The Scary Lava Flows of Oregon Coast: Sizzling Northwest History

Published 07/26/2015 at 6:04 PM PDT
By Oregon Coast Beach Connection staff


(Oregon Coast) – If you're looking for a really scary disaster movie, one that far outshines the fright factor of something like the recent “San Andreas” movie – or even the creepy quake scare that's made Portland go viral – then look no further than the Oregon coast. In fact, you can look at much of Oregon: from the Columbia Gorge to Silver Falls State Park and other spots. (Above: Yachats at night can look like the lava flows it once was).

You'll have to go back millions and millions of years, however.

Picture this: a massive river of lava erupts in Idaho, so big it covers miles at a time as it marches along around 4 mph. It sears entire forests into ashes and fumes. It builds gigantic damns of molten rock that are perhaps miles long, sometime bulging up to 20 feet high. It marches its way through riverbeds and canyons, snaking its way around mountains, until it slithers its sinister, scorching heat into the ocean – some 300 miles - about seven days later.

It’s hundreds of miles long, spewing out continuously and so fiercely that when it reaches the ocean it fills crevices and muddy areas thousands of feet deep.


Above: Rockaway Beach's Twin Rocks were born of these fiery rivers, but with a twist (a re-eruption, just like Cannon Beach's Haystack Rock).

This was the scene in Oregon some 15 million years ago, and it was the beginning of the birth of many of the incredible structures and tourist attractions you now see on the scenic Oregon coast.

A colossal fissure in the Earth around Lewiston, Idaho, poured these horrendous flows into this area (it’s the same hot spot that now powers Yellowstone National Park, and has before created the mega-disastrous super volcanoes that have erupted a few times over the millennia). The coast at that time was about 15 miles farther inland than it is now. Sometimes these lava flows poured into the ocean, spread out through the soft marine sediments for dozens of miles, and then managed to re-erupt through thousands of feet of muck, onto the sea floor, essentially making their own eruptions for a brief time (geologically speaking).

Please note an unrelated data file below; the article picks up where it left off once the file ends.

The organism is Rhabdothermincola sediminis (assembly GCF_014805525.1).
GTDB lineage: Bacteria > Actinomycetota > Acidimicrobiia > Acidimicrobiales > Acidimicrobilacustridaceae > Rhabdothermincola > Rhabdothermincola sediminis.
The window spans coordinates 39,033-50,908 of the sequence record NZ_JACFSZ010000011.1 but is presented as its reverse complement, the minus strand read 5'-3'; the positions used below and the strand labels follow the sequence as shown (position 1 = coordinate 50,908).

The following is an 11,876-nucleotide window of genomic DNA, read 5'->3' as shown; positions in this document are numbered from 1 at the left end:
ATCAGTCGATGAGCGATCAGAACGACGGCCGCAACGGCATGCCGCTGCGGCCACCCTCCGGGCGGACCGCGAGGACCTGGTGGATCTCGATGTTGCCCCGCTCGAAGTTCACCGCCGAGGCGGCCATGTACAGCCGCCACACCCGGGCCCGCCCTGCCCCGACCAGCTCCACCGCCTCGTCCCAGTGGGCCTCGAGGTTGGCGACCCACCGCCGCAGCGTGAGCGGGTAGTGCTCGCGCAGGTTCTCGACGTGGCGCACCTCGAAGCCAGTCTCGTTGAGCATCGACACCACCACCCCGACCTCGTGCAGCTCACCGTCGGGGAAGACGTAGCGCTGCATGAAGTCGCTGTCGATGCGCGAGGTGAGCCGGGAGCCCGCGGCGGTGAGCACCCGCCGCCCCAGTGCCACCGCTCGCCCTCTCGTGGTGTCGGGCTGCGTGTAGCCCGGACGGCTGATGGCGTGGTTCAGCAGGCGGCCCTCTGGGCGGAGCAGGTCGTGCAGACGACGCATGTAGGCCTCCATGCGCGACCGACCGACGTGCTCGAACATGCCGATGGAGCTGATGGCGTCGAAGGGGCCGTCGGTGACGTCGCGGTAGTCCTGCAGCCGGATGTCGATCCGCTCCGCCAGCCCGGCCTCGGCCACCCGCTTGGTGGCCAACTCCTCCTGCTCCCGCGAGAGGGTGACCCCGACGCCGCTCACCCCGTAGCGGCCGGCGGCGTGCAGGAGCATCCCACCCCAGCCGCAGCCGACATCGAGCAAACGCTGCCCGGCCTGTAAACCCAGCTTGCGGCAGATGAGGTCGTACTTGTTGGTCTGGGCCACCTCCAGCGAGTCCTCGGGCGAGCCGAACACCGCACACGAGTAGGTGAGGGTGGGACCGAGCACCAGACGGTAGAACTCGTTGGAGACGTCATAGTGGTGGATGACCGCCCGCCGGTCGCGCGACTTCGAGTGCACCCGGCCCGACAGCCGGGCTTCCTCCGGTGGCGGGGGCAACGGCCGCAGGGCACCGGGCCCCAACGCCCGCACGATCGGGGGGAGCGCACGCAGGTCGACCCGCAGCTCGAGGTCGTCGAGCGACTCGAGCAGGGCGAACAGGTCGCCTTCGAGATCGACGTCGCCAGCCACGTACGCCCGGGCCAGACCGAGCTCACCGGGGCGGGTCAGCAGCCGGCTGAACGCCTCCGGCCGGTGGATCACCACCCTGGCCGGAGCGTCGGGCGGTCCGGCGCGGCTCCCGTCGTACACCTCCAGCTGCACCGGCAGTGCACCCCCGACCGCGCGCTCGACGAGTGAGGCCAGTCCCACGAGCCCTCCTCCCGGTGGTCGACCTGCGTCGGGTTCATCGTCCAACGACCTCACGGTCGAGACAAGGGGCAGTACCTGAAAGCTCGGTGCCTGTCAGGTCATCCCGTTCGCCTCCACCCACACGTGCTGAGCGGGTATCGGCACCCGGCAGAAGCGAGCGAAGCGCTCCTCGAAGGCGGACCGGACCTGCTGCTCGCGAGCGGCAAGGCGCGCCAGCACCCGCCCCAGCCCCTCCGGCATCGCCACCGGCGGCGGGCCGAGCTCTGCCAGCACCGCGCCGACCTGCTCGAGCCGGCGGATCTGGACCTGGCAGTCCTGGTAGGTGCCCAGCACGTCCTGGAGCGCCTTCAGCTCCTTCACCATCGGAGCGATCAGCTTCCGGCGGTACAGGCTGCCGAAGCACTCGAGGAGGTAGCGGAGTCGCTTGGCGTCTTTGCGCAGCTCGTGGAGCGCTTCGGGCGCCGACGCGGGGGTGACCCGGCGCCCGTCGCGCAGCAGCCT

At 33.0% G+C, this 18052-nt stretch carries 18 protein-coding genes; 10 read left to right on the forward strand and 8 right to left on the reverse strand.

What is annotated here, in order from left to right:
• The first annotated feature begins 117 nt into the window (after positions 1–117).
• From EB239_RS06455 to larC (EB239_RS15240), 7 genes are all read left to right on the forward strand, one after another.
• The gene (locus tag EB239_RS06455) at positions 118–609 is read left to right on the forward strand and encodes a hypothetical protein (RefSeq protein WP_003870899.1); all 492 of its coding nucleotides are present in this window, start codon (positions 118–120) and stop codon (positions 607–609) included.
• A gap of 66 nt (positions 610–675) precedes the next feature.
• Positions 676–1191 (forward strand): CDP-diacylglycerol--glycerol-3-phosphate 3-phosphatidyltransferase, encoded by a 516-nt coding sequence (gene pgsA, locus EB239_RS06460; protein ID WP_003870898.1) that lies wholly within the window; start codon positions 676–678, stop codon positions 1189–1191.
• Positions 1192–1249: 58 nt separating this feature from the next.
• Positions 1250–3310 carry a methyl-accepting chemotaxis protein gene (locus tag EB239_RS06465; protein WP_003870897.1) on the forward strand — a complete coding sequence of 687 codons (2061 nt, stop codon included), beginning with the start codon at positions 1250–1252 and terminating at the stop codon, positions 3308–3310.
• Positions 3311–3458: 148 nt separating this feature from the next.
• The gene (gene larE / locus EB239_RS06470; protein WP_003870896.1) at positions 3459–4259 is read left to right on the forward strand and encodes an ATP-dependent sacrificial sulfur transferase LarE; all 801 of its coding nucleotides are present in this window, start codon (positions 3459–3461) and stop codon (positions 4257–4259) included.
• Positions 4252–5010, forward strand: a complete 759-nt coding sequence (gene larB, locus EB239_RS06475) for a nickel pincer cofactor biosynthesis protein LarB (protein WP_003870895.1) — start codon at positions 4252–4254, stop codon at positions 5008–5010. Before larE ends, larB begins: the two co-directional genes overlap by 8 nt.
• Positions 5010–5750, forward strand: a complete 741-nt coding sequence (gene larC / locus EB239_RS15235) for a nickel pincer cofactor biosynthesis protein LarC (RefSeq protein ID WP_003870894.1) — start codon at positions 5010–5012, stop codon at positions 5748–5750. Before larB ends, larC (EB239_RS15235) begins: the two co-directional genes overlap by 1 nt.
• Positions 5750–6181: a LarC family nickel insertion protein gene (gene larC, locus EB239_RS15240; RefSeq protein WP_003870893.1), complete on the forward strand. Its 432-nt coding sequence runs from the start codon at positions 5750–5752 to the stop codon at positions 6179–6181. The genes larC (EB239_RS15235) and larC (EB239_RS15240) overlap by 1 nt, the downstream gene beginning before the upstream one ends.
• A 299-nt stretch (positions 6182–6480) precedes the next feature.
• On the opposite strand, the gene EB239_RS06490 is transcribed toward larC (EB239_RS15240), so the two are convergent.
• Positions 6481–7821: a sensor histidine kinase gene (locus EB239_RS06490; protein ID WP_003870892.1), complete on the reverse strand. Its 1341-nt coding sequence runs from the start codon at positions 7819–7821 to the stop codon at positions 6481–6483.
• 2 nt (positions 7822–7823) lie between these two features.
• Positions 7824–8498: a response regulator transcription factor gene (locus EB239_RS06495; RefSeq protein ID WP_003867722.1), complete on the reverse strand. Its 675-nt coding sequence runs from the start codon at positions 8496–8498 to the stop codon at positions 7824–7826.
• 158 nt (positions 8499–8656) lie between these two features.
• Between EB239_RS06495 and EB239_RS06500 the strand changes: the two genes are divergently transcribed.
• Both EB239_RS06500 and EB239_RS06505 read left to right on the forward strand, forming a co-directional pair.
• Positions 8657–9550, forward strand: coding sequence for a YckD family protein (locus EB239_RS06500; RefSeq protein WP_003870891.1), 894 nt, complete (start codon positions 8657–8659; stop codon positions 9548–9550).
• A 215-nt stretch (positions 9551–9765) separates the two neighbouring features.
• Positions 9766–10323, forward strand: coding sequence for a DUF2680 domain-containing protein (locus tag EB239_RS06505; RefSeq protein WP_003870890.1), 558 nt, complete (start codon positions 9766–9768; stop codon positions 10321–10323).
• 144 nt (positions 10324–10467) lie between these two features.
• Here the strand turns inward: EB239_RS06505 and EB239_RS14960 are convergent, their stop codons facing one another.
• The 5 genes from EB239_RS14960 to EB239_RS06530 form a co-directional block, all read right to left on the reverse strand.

After that, time caused these solidified rivers of lava to change drastically, especially on the coast, where erosion can chop up layers of the Earth faster and then show you the cutaway layers.

Over millions of years, some of these massive invasions of lava (solid basalt) were lifted with the sediments above sea level with the rising of the coast range. They in turn were eroded away, until they formed headlands and features we now know as Neahkahnie Mountain near Manzanita or Tillamook Head between Seaside and Cannon Beach.

Cape Meares (an intra-canyon flow)

Another kind of lava flow that formed the headlands we know and love is called intra-canyon flows. These snaked their way to the coast through riverbeds and around other features, arriving at the coast to build up and up out of deltas of rubbly submarine pillow basalt, which were capped by sheets of dry-land lava flows.

They too were eroded by time and water into shapes we now know as Cape Foulweather, Cape Lookout, Yaquina Head and Cape Meares.

Numerous such lava flows (perhaps around 300) erupted from about 12 million years ago to 17 million years ago, according to Seaside resident and geologist Tom Horning. They happened approximately every 100,000 to 200,000 years, creating their own kind of havoc, but in turn laying the groundwork (pun intended) for the beauty we now see.

Meanwhile, millions of years earlier, Cascade Head was its own volcano, said Horning of the large, looming headland just north of Lincoln City. And what about those mini-eruptions that happened just offshore? Horning said they’re often responsible for many of the coast’s most famous landmarks.

“Haystack Rock in Cannon Beach was one of those,” Horning said. “Sea stacks are often from submarine feeders for the re-erupting lavas. They’re all part of plumbing systems.”

Erosion also plays a major part in what you see with the famous structure (which one of the most photographed sea stacks in the world), along with the oceans rising, falling and the land doing the same.

“The basalt that Haystack Rock is made of is about 15 million years old,” Horning said. “It was an enormous hill of rock until about 3000 years ago, when rising sea levels allowed the surf to wash away all but the strongest lava/basalt. Some 4000 to 5000 feet of the original submarine volcano is missing from it now, having been eroded for more than 12 millions years.”

All those lave flows from prehistoric Idaho also created the Columbia River Gorge and Silver Falls State Park near Silverton. One of the more incredible sights there are the trees frozen in time in the basalt beneath the waterfalls – essentially petrified remnants of the forests these lava flows laid to waste.

Yet another series of epic disasters hit the Northwest, all the way from Missoula, Montana to the edges of Oregon, some 10,000 years ago or so. Numerous times over a few thousand years, a massive ice damn at Missoula broke loose, causing enormous biblical-style floods to wash all over western Oregon and Washington. These were so strong they scoured out the basalts of the Columbia into a gorge.

If you look closely at the tops of many taller rocks in the Gorge, you'll see numerous lateral lines, looking a little like the remnants of a tide line. That's because they are, in a sense: each line represents a a major flood event.

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